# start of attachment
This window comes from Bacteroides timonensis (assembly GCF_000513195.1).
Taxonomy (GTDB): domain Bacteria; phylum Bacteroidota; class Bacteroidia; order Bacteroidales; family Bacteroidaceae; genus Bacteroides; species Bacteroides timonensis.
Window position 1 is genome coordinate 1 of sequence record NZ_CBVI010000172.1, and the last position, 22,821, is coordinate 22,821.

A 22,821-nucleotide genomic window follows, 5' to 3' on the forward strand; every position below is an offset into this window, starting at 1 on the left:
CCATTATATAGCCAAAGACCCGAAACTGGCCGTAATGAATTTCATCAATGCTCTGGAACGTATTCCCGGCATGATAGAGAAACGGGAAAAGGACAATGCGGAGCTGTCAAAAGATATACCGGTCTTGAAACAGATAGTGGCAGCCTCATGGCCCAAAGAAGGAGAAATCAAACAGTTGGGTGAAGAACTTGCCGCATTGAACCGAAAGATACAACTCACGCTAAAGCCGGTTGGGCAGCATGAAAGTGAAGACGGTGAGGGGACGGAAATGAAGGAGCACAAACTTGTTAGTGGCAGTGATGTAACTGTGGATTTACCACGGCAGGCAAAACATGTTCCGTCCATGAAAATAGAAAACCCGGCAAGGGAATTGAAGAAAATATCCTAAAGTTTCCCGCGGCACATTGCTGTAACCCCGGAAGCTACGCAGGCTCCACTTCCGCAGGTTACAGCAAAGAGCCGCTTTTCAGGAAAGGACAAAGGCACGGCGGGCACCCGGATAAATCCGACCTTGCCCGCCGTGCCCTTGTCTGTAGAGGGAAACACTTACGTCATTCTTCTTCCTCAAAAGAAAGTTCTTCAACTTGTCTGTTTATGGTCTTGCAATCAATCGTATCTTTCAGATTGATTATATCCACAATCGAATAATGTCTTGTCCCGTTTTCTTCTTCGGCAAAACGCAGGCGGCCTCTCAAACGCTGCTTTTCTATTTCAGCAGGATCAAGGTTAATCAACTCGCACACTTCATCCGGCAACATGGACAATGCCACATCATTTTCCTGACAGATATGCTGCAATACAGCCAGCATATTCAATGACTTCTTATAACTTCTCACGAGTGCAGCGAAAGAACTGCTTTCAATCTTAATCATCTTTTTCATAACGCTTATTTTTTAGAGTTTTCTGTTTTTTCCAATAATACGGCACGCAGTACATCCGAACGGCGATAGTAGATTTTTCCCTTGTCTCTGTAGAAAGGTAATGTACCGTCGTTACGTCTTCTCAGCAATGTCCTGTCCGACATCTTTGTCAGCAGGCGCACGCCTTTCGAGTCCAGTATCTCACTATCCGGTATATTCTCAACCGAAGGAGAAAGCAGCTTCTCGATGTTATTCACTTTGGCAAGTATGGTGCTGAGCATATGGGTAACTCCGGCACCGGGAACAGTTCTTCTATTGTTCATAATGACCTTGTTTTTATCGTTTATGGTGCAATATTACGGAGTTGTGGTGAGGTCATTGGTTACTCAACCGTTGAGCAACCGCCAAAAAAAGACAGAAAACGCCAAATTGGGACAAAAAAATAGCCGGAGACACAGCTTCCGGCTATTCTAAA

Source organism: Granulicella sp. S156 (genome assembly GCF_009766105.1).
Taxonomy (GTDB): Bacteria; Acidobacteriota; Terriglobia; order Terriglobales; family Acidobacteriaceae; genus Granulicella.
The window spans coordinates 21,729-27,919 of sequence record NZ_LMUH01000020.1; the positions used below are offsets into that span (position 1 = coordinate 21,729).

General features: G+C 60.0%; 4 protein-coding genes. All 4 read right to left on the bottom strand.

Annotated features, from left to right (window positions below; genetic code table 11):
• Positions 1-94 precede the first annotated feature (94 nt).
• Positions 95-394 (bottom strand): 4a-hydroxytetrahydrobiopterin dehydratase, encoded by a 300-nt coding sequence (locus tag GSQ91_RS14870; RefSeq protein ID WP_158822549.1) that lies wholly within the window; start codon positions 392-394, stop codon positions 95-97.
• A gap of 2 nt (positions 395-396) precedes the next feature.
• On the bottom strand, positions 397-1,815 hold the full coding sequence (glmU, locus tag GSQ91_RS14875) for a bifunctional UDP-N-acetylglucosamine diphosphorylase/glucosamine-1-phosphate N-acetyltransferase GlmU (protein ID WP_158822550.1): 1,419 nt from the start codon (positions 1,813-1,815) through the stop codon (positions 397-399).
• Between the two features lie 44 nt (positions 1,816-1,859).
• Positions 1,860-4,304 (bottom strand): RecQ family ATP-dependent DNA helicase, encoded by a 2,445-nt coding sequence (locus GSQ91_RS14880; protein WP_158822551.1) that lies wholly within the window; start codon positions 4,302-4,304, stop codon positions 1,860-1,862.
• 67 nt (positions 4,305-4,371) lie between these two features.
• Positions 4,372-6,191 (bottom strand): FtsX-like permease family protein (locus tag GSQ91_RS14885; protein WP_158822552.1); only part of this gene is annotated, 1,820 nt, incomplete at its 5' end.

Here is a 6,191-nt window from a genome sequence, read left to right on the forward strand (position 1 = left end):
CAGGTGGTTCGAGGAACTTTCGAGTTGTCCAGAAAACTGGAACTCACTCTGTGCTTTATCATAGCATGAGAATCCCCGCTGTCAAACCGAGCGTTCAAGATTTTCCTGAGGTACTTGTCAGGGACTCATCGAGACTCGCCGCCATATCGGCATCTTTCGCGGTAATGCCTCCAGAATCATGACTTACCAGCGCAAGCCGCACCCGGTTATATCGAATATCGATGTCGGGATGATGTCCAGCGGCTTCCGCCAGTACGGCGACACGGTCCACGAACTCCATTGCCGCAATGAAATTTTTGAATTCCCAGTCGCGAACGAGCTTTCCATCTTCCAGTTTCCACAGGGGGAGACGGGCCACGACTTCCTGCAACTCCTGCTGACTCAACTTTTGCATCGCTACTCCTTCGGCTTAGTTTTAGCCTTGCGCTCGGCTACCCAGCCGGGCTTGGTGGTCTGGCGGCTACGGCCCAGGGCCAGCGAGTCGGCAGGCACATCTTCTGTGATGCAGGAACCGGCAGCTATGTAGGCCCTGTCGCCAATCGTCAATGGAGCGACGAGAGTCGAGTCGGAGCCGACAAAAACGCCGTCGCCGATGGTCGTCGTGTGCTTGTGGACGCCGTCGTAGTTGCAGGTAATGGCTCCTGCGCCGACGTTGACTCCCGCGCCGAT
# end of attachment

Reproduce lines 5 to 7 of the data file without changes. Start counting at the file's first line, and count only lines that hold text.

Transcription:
CCATTATATAGCCAAAGACCCGAAACTGGCCGTAATGAATTTCATCAATGCTCTGGAACGTATTCCCGGCATGATAGAGAAACGGGAAAAGGACAATGCGGAGCTGTCAAAAGATATACCGGTCTTGAAACAGATAGTGGCAGCCTCATGGCCCAAAGAAGGAGAAATCAAACAGTTGGGTGAAGAACTTGCCGCATTGAACCGAAAGATACAACTCACGCTAAAGCCGGTTGGGCAGCATGAAAGTGAAGACGGTGAGGGGACGGAAATGAAGGAGCACAAACTTGTTAGTGGCAGTGATGTAACTGTGGATTTACCACGGCAGGCAAAACATGTTCCGTCCATGAAAATAGAAAACCCGGCAAGGGAATTGAAGAAAATATCCTAAAGTTTCCCGCGGCACATTGCTGTAACCCCGGAAGCTACGCAGGCTCCACTTCCGCAGGTTACAGCAAAGAGCCGCTTTTCAGGAAAGGACAAAGGCACGGCGGGCACCCGGATAAATCCGACCTTGCCCGCCGTGCCCTTGTCTGTAGAGGGAAACACTTACGTCATTCTTCTTCCTCAAAAGAAAGTTCTTCAACTTGTCTGTTTATGGTCTTGCAATCAATCGTATCTTTCAGATTGATTATATCCACAATCGAATAATGTCTTGTCCCGTTTTCTTCTTCGGCAAAACGCAGGCGGCCTCTCAAACGCTGCTTTTCTATTTCAGCAGGATCAAGGTTAATCAACTCGCACACTTCATCCGGCAACATGGACAATGCCACATCATTTTCCTGACAGATATGCTGCAATACAGCCAGCATATTCAATGACTTCTTATAACTTCTCACGAGTGCAGCGAAAGAACTGCTTTCAATCTTAATCATCTTTTTCATAACGCTTATTTTTTAGAGTTTTCTGTTTTTTCCAATAATACGGCACGCAGTACATCCGAACGGCGATAGTAGATTTTTCCCTTGTCTCTGTAGAAAGGTAATGTACCGTCGTTACGTCTTCTCAGCAATGTCCTGTCCGACATCTTTGTCAGCAGGCGCACGCCTTTCGAGTCCAGTATCTCACTATCCGGTATATTCTCAACCGAAGGAGAAAGCAGCTTCTCGATGTTATTCACTTTGGCAAGTATGGTGCTGAGCATATGGGTAACTCCGGCACCGGGAACAGTTCTTCTATTGTTCATAATGACCTTGTTTTTATCGTTTATGGTGCAATATTACGGAGTTGTGGTGAGGTCATTGGTTACTCAACCGTTGAGCAACCGCCAAAAAAAGACAGAAAACGCCAAATTGGGACAAAAAAATAGCCGGAGACACAGCTTCCGGCTATTCTAAA

Source organism: Granulicella sp. S156 (genome assembly GCF_009766105.1).
Taxonomy (GTDB): Bacteria; Acidobacteriota; Terriglobia; order Terriglobales; family Acidobacteriaceae; genus Granulicella.